models of engagement that account for these differences. Sawyer et al. used Bayesian

    hierarchical models to investigate models of learner engagement with a game-based

    learning environment in both classroom and laboratory settings [18]. We build on this

    work by adopting a Bayesian hierarchical modeling framework for investigating group-

    level differences in visitor engagement in a museum context.

    3 FUTURE WORLDS Testbed Exhibit

    To conduct data-rich investigations of visitor engagement in science museums, we

    utilize a game-based museum exhibit called FUTURE WORLDS. Developed with the

    Unity game engine, FUTURE WORLDS integrates game-based learning technologies into

    an interactive surface display to enable hands-on explorations of environmental

    sustainability [19]. With FUTURE WORLDS, visitors solve sustainability problems by

    investigating the impacts of alternate environmental decisions on a 3D simulated

    environment (Fig. 1). Learners interact with the environment through tapping and

    swiping the display to test hypotheses about how different environmental decisions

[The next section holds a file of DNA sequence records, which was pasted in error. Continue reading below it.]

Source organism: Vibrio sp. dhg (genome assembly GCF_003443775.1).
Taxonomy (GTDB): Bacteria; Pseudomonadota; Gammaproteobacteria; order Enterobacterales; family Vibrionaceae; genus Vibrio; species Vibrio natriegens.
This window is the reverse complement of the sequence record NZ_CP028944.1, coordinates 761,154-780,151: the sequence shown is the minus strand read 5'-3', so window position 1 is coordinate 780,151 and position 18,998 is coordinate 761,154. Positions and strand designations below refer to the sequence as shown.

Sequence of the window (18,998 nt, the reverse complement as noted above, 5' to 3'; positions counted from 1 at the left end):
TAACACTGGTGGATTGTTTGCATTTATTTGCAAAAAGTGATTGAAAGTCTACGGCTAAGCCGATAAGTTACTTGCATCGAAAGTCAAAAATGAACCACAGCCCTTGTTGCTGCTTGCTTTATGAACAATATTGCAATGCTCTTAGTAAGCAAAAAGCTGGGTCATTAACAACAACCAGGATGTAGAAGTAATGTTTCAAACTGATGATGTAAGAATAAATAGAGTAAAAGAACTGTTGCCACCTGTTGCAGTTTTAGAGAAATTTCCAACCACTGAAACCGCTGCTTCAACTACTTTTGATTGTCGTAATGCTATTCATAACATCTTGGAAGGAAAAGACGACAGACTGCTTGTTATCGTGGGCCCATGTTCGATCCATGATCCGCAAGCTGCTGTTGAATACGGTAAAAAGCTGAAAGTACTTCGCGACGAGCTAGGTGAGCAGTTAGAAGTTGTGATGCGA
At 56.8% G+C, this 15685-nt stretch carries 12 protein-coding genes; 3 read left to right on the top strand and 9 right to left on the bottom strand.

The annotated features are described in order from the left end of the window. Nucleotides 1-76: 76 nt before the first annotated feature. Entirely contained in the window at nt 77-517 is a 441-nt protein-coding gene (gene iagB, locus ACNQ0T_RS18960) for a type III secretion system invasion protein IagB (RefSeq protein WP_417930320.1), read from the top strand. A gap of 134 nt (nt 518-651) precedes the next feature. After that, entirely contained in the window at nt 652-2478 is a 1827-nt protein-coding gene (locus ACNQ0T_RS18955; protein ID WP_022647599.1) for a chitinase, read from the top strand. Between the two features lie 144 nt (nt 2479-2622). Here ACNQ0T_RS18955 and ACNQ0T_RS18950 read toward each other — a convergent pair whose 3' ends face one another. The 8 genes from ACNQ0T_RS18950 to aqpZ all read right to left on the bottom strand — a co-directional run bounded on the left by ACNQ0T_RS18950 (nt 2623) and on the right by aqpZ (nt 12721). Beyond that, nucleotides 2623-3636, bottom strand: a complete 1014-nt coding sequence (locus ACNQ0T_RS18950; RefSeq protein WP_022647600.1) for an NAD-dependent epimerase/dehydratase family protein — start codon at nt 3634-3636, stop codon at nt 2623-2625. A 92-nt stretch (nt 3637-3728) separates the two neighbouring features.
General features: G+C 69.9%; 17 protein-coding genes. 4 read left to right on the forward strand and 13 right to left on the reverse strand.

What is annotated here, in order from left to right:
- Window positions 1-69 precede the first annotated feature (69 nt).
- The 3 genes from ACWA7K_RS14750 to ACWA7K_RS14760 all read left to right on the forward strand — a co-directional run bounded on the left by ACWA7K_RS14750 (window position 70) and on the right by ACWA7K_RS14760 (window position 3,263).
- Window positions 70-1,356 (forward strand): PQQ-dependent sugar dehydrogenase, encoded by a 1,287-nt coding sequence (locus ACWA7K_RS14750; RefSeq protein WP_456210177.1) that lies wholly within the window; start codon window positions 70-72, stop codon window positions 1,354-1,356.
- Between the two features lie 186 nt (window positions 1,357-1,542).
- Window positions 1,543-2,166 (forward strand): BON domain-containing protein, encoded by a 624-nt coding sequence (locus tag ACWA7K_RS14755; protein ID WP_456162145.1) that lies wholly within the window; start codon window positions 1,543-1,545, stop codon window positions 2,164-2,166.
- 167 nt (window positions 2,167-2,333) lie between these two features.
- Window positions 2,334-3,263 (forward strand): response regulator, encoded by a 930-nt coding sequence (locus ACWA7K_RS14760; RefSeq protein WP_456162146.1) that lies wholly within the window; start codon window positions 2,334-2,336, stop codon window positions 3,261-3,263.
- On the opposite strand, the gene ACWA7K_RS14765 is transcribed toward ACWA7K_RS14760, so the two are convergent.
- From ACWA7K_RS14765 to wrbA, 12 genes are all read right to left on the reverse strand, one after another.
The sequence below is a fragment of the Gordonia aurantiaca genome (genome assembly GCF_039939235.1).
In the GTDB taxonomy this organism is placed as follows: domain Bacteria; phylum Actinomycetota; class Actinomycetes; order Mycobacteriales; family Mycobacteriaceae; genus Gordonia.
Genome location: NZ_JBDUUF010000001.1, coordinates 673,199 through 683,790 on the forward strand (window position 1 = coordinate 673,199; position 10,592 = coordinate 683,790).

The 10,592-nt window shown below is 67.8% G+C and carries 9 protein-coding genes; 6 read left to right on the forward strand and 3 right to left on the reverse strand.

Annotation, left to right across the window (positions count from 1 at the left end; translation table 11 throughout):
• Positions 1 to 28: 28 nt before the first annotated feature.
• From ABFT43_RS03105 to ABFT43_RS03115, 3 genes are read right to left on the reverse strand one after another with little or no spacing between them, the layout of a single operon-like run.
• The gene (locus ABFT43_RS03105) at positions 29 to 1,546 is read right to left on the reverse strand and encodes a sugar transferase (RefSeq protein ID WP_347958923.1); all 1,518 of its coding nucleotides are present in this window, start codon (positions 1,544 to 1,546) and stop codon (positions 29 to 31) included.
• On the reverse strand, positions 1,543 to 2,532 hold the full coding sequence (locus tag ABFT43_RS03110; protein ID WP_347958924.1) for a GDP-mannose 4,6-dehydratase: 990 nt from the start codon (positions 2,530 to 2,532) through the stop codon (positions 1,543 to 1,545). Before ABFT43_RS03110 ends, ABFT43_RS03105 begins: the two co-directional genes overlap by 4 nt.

impact the environment’s sustainability and future health. Visitors read about different

    regions of the virtual environment and observe how they are impacted by the learner’s

    actions. The effects of visitors’ decisions are realized in real-time within the simulation.

    FUTURE WORLDS’ focus on environmental sustainability targets three major

    themes—water, energy (both renewable and non-renewable), and food—and it

    facilitates exploration of the interrelatedness of these themes. Initial pilot testing with

    both school and summer-camp groups in a science museum in the southeastern United

    Fig. 1. FUTURE WORLDS museum exhibit capturing multimodal visitor data.

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    States has shown that learner interactions with FUTURE WORLDS enhance sustainability

    content knowledge and yield promising levels of visitor engagement as indicated by

    observations of learner behavior [19].

    4 Multimodal Data Collection

    We leverage a suite of multimodal sensors (e.g., video camera, motion tracking sensor,

    eye tracker, game logs) to capture visitors’ facial expression, body movement, eye